Letters to Linda – Feeling Like It Was Your Fault

One of the first thoughts after trauma or abuse is, “It was my fault.” That is a lie.

If you don’t have someone with you at the time to tell you that no, it was not your fault, you keep believing that lie, and that lie does a lot of damage, so I will tell you now:

It was not your fault.

It was not my fault when my car wrecked. Yes, I was driving the car. No, I did not have control over the road conditions and hundreds of cars drove over the exact spot that sent me spinning in the 5 minutes before I did. The assessment by emergency services and my insurance company was that I was not at fault. Did I still feel at fault? Yes, until a few years later when I got into therapy. Sometimes accidents happen. Things happen. That does not make them my fault. And if it’s not my fault, I do not need to assign blame or shame to myself.

When my brother was in a work accident and was injured by a machine, he felt that he was at fault until the investigator told him that he wasn’t. He was in control of the machine, right? He could have done something else that would have made sure he didn’t get hurt, right? Wrong. What happened was outside of his control or responsibility, and it was not his fault.

When someone abuses or assaults you, you feel at fault too. You should have walked away, should have said something, should have said no, should have…

No. Abuse and assault perpetrated against you are not your fault. You did not invite it, you did not cause it, and there is no fault for “allowing it”, because you didn’t. When you were in that situation, you had to balance and navigate threats and consequences, and you didn’t ask to navigate that. You probably weren’t prepared to navigate that. When people talk about abuse and assault like you can just walk away or say no, they miss what happened, which is that you were trapped by whoever was perpetrating this against you, and you didn’t see a way out. None of that is your fault.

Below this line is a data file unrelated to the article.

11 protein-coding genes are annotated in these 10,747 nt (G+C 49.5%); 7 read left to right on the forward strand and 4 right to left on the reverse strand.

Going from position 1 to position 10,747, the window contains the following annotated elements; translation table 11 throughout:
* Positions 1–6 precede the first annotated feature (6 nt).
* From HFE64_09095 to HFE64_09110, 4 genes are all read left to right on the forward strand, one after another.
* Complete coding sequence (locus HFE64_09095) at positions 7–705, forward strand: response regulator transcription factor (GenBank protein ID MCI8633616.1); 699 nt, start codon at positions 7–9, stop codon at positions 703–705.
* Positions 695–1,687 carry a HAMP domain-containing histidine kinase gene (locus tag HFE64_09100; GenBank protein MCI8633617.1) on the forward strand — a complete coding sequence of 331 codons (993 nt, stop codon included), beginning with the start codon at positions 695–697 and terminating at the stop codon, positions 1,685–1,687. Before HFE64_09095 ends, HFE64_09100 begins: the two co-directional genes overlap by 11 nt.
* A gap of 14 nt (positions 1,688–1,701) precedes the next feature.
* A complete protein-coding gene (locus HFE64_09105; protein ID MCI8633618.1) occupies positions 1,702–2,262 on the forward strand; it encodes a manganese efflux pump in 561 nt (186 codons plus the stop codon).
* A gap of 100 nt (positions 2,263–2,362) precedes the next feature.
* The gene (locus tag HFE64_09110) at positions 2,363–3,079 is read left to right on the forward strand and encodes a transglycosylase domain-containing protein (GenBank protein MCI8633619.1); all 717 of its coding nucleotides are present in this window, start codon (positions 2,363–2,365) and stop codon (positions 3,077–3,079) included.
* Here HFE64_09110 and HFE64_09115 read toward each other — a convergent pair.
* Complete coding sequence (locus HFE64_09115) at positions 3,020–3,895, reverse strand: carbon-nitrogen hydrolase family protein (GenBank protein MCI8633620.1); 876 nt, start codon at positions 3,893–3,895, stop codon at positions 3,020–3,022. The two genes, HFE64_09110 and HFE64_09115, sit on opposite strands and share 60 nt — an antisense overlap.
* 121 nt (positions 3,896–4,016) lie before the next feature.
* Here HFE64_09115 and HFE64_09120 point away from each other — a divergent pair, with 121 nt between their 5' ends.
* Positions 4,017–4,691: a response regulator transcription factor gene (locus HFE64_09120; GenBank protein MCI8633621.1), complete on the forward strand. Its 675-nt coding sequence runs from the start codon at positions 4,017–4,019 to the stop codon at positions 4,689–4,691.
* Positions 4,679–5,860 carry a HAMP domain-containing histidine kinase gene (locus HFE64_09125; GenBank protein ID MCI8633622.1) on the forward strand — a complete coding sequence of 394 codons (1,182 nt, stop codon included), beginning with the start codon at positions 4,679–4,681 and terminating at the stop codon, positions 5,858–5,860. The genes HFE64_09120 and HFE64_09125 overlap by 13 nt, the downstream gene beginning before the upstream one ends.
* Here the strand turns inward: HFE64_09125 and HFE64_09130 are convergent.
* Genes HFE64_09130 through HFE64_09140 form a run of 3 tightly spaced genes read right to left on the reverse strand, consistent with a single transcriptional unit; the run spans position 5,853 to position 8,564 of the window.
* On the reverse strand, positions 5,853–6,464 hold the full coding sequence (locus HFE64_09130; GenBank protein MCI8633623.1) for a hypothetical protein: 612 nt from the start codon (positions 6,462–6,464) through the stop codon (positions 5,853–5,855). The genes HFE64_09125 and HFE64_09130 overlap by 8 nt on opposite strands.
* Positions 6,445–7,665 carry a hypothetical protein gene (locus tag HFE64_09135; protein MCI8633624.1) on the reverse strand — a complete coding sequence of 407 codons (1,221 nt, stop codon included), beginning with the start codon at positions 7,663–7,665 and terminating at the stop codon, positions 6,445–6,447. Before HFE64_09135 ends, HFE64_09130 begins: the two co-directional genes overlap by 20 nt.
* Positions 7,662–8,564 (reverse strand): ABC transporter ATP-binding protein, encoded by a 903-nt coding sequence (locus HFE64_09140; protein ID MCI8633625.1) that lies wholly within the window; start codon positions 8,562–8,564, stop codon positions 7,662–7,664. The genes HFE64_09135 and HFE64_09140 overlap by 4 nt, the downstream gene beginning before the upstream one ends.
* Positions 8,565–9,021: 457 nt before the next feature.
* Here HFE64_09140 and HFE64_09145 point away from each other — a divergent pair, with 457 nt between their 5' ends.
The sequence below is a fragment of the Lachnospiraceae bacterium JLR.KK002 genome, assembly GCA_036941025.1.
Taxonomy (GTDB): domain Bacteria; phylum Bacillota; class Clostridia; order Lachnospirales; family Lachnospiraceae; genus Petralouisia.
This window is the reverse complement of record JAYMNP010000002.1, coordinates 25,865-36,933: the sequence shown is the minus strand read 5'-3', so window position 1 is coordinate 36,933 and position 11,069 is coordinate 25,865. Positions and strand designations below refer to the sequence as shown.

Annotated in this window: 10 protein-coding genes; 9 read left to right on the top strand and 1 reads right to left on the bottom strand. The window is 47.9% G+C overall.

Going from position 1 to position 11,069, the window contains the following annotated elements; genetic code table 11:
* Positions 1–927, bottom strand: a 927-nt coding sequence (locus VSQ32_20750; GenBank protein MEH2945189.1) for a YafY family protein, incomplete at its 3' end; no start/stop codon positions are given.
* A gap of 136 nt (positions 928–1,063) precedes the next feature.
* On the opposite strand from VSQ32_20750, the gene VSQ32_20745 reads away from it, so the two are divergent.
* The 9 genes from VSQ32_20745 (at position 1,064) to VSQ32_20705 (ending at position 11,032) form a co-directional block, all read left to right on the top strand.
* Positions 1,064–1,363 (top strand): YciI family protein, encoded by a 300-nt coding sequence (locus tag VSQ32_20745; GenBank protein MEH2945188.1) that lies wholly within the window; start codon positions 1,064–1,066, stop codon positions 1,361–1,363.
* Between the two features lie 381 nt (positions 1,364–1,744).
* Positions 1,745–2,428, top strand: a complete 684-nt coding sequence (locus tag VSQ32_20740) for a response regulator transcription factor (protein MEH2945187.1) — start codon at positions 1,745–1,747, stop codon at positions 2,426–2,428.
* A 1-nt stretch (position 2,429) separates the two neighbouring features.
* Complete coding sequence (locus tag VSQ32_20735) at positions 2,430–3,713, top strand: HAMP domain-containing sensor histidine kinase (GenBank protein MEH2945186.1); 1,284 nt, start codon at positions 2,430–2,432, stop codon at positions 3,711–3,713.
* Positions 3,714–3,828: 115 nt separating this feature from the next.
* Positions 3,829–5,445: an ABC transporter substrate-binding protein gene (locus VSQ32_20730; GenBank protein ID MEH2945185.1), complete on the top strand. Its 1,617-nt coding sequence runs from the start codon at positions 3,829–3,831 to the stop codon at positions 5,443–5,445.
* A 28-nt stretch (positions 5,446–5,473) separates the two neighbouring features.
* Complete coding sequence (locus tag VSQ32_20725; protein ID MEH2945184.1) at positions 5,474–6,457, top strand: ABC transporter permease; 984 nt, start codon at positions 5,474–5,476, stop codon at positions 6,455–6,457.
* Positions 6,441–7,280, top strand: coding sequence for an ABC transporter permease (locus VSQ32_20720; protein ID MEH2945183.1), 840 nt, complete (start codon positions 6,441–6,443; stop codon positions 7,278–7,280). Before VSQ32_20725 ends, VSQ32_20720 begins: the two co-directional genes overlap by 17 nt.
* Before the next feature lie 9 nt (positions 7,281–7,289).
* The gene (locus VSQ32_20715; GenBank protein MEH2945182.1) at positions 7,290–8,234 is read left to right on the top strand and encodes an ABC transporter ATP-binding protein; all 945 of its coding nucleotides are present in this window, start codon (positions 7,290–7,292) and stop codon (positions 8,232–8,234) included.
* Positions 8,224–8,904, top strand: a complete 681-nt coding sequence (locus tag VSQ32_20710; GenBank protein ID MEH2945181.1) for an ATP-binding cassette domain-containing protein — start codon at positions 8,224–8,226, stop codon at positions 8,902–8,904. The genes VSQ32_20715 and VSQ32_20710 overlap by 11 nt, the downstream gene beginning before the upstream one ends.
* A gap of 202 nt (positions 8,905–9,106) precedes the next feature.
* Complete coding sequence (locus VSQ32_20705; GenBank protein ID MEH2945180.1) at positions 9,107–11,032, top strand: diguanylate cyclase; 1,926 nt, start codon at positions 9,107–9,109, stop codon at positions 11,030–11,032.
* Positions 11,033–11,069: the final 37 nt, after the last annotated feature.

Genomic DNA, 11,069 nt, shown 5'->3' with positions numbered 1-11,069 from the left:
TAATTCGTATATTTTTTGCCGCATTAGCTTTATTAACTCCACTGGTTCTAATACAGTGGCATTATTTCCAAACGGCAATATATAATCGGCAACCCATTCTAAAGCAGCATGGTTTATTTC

Outside voices can also make things into something more or less than they are. As a survivor of a terrible car wreck, people told me over and over again that I must have been saved for a higher purpose, that I must be meant for something great. Two years later, on the edge of losing my sanity, I hadn’t achieved anything great, I was barely surviving, and the pressure to make something great out of my experience was almost too much for me. It was so freeing when I could embrace the statement, “It happened.”

No more, no less, it happened, and I could do with that what I chose. Not what others chose for me, but what I chose based on where I was and what I could do.

Blame and shame do not help you heal. Believing it was your fault does not help you heal. What helps you heal is accepting that it was not your fault, you are not to blame, and there is no shame in your experience, because you have done the best you could with what you had. Put the fault where it belongs, on abusers and assailants, not on you.

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